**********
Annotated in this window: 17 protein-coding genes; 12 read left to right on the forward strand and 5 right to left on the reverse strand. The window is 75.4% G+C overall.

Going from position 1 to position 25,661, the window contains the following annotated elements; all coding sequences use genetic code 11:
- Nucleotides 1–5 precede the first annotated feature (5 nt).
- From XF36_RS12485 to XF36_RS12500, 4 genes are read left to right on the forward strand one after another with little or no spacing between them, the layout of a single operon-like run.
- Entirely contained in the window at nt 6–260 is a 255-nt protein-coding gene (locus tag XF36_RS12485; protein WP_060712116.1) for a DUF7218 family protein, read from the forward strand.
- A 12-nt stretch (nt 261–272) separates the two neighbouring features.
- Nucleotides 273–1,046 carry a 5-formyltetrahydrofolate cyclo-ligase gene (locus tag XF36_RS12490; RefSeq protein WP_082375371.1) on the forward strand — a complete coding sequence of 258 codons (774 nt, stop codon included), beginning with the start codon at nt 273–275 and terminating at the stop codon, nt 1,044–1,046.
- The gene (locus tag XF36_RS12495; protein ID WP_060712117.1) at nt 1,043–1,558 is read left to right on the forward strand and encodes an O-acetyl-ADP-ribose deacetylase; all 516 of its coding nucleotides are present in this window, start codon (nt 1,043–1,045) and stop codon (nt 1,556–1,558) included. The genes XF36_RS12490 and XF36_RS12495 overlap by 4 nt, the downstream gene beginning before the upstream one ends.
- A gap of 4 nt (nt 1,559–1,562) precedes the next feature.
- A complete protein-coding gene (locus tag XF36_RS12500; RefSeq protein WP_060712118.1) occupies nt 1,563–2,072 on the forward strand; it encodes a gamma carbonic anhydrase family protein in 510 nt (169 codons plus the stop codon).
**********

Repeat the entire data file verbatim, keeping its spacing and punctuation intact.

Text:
Annotated in this window: 17 protein-coding genes; 12 read left to right on the forward strand and 5 right to left on the reverse strand. The window is 75.4% G+C overall.

Going from position 1 to position 25,661, the window contains the following annotated elements; all coding sequences use genetic code 11:
- Nucleotides 1–5 precede the first annotated feature (5 nt).
- From XF36_RS12485 to XF36_RS12500, 4 genes are read left to right on the forward strand one after another with little or no spacing between them, the layout of a single operon-like run.
- Entirely contained in the window at nt 6–260 is a 255-nt protein-coding gene (locus tag XF36_RS12485; protein WP_060712116.1) for a DUF7218 family protein, read from the forward strand.
- A 12-nt stretch (nt 261–272) separates the two neighbouring features.
- Nucleotides 273–1,046 carry a 5-formyltetrahydrofolate cyclo-ligase gene (locus tag XF36_RS12490; RefSeq protein WP_082375371.1) on the forward strand — a complete coding sequence of 258 codons (774 nt, stop codon included), beginning with the start codon at nt 273–275 and terminating at the stop codon, nt 1,044–1,046.
- The gene (locus tag XF36_RS12495; protein ID WP_060712117.1) at nt 1,043–1,558 is read left to right on the forward strand and encodes an O-acetyl-ADP-ribose deacetylase; all 516 of its coding nucleotides are present in this window, start codon (nt 1,043–1,045) and stop codon (nt 1,556–1,558) included. The genes XF36_RS12490 and XF36_RS12495 overlap by 4 nt, the downstream gene beginning before the upstream one ends.
- A gap of 4 nt (nt 1,559–1,562) precedes the next feature.
- A complete protein-coding gene (locus tag XF36_RS12500; RefSeq protein WP_060712118.1) occupies nt 1,563–2,072 on the forward strand; it encodes a gamma carbonic anhydrase family protein in 510 nt (169 codons plus the stop codon).